Visit Your Local PBS Station PBS Home PBS Home Programs A-Z TV Schedules Watch Video Donate Shop PBS Search PBS
The Berlin Airlift
Berlin Airlift Map

Introduction | Airlift Begins | Escalation | Airlift Ends

After the first weeks of the airlift, the Allied effort to successfully supply Berlin was falling short. Air Force Major General William Tunner arrived to assist General Clay, who was not himself an airman. Tunner has overseen World War II's only successful large scale airlift of thousands of tons of supplies from India to China. Due to his strategic changes, the airlift effort escalated dramatically in scale, culminating in a 24 hour "Easter Parade" in April, 1949 that brought in almost 13,000 tons of supplies.

Three Air Corridors Wunstorf Finkenwerder Fassberg Lake Havel Lubeck Celle Rhein-Main Wiesbaden Tempelhof Gatow Tegel

A weather officer at Oberpfaffenhofen Air Force Depot briefs the crew of a B-17 before its six-hour patrol of the corridors. 1. Three Air Corridors
To increase efficiency and safety, Tunner modified the air corridors, making the northern and southern routes eastbound-only, and the central air corridor westbound-only.

British general Bernard L. Montgomery stands next to a transport plane, Type 'York' at the British airbase Wunstorf, near Hanover, Germany, August 28, 1948. The plane is loaded with sacks of coal for Berlin. 2. Wunstorf
After expanding the small British airfield, larger York planes were able to fly out.

Sunderland flying boats on Lake Havel, before the advent of ice-flows. 3. Finkenwerder
In December 1949, the Allies ceased operating Sunderlands from Finkenwerder because their landing destination in Berlin froze over.

A British Army enlisted man directs the parking of a coal truck as German laborers prepare to load a shipment of coal aboard a C-54 at Fassberg. 4. Fassberg
In late July 1948, the British began expanding this airfield, originally built in 1936 as a German Luftwaffe bombing school. After flying out Dakotas for a number of weeks, the British handed it over to the U.S. Airforce to fly C-54s.

Havel Lake, once the scene of hurried airlift operations, offers enjoyment and beauty to West Berliners. 5. Lake Havel
The Allies stopped flying Sunderlands into Lake Havel in December 1949 due to the advent of ice-flows on the lake.

A radio operator, engineer and pilot confer, aboard a C-54. 6. Lübeck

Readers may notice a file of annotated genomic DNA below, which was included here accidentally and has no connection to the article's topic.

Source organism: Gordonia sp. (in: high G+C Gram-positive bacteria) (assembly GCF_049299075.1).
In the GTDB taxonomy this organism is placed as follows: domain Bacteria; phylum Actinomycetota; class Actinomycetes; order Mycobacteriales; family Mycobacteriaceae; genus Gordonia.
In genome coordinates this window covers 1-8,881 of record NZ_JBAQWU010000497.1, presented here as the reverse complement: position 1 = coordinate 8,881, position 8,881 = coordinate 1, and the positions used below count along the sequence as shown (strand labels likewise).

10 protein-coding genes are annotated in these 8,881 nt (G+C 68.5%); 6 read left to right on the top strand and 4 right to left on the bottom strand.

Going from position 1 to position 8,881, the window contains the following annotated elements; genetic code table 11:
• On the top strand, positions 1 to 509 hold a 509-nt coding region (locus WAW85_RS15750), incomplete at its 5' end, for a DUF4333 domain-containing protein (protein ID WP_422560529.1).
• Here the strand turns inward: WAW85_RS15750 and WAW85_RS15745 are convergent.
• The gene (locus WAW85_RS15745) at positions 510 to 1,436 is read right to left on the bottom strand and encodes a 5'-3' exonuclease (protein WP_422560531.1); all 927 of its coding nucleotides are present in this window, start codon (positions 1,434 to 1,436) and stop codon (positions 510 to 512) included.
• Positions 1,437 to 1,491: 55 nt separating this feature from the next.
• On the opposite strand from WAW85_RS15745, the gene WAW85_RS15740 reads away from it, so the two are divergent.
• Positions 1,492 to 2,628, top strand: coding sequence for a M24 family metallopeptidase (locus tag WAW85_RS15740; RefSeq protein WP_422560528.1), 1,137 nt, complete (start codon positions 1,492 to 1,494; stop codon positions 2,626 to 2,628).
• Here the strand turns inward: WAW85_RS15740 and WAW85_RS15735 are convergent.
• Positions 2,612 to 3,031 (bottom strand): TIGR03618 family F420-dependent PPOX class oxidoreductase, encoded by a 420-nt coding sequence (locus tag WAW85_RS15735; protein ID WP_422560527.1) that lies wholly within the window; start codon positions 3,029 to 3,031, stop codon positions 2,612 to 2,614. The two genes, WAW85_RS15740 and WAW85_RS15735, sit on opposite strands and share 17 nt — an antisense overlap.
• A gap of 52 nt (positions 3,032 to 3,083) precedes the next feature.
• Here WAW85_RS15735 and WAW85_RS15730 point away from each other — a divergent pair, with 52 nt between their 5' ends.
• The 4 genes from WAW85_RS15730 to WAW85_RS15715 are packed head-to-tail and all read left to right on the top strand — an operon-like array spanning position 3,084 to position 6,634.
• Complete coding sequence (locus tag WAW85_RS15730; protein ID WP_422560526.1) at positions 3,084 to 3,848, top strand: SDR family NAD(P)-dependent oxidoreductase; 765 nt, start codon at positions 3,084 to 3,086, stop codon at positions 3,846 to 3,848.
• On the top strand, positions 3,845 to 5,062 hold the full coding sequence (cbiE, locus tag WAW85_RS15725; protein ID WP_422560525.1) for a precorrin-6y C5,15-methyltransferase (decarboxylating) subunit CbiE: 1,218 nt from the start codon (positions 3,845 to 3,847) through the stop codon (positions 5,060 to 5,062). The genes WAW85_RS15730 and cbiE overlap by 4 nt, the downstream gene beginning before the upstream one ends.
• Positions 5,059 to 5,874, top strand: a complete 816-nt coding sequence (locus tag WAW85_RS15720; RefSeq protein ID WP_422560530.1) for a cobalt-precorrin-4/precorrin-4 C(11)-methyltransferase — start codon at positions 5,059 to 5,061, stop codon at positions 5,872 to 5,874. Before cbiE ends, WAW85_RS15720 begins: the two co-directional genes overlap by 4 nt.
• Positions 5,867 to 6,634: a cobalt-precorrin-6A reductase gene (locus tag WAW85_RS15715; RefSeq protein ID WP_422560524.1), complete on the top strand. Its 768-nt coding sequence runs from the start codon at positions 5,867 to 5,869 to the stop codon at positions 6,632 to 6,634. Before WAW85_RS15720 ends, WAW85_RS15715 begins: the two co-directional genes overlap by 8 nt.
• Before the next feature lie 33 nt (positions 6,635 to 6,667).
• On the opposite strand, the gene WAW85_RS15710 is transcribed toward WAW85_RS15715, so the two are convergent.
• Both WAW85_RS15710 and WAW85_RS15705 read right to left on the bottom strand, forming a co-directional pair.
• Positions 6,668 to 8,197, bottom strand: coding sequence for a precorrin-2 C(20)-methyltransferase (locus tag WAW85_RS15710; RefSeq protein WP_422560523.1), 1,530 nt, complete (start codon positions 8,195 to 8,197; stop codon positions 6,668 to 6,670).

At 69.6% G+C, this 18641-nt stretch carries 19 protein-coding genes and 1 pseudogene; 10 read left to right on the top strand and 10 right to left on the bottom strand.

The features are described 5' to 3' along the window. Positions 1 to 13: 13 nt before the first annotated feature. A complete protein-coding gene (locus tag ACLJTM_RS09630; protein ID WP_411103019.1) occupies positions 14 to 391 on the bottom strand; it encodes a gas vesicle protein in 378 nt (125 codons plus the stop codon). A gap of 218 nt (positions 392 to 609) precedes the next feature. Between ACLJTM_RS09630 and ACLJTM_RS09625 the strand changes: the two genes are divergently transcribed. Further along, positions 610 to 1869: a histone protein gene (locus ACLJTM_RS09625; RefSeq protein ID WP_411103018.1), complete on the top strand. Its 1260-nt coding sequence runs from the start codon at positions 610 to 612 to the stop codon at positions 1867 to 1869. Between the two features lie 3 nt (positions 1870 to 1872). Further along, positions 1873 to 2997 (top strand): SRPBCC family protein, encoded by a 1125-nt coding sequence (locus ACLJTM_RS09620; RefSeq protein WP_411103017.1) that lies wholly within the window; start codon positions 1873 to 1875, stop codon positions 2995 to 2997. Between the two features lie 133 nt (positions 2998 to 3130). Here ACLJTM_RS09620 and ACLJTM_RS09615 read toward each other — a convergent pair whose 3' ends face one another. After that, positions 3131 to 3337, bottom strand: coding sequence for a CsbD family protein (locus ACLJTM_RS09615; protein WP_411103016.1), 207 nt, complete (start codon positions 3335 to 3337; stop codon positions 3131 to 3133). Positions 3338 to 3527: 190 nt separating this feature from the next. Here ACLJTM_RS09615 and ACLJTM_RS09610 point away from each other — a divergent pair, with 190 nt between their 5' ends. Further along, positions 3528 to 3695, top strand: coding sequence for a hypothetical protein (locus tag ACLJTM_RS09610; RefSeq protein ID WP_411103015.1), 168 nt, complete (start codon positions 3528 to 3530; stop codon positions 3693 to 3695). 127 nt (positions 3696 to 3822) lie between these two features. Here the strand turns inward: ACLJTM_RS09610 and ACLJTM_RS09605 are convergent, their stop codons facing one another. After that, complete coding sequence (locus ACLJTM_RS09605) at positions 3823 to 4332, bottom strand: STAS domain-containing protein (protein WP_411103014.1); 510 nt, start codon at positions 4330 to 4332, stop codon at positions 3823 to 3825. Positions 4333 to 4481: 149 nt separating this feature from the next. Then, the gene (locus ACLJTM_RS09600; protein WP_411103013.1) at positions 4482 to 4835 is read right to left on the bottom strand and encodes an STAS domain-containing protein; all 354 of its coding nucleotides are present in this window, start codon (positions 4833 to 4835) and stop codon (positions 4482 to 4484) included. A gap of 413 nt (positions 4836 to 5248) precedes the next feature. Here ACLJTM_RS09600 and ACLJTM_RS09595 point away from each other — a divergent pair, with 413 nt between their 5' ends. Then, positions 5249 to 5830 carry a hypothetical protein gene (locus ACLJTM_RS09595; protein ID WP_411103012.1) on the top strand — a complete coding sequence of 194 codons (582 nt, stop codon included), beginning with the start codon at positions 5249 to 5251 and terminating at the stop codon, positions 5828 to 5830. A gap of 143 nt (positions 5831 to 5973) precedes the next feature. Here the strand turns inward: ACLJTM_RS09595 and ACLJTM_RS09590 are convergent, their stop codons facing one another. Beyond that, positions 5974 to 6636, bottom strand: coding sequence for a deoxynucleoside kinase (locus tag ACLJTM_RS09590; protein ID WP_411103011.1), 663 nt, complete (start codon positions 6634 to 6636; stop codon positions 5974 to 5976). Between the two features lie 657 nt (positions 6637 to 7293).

In August 1948, the British moved their air operations from Fassberg to this base, originally built in 1935 for the German Luftwaffe. Only two miles from the border, pilots took great care to avoid Soviet territory in their approaches and departures.

Celle Airfield, near Hamburg, Germany. April 18, 1945. 7. Celle
The British converted this former German training base into an airbase for American C-54 transports. The Allies began flying out of the base on December 15, 1948.

Douglas R5D-3, January 1951. 8. Rhein-Main
In October 1948, the U.S. Navy assigned two squadrons of R5Ds -- variants of the C-54 transports -- from Pacific bases to Rhein-Main to assist in the escalation of the Airlift.

C-54s at Wiesbaden stand out against a background of snow. 2 March 1949. 9. Wiesbaden
A number of deadly crashes occurred as the frequency and intensity of the airlift increased, many due to adverse weather conditions. The USAF 18th Weather Squadron, based out of Wiesbaden, was responsible for providing around the clock weather forecasting support for the airlift.

Berliners at Tempelhof watching in-coming plane. 10. Tempelhof
On an off day in Berlin, Air Force Lieutenant Gail Halvorsen noticed a group of small children crowded at a fence by Tempelhof airport. He gave them some sticks of gum and promised to bring them some more candy. Halvorsen began dropping small parachutes of sweets from his plane to the growing throngs of children gathered at Tempelhof; the operation became known as "Little Vittles."

A giant C-74 unloading at Gatow Airfield becomes an attraction for sightseers. 11. Gatow
In February 1949, the one millionth ton of supplies arrived at Gatow.

The first C-54 to arrive at Tegel Airfield lands during a light rain, 5 November 1948. 12. Tegel
In the summer of 1948, Allies begin working on a new airport in the French sector. Forty percent of the civilian work force that built the airport were German women. In November 1948, after the destruction of a Soviet radio tower blocking flight access, Tegel opened as new landing spot for the airlift.

back to top page created on 01.19.2007

The Berlin Airlift American Experience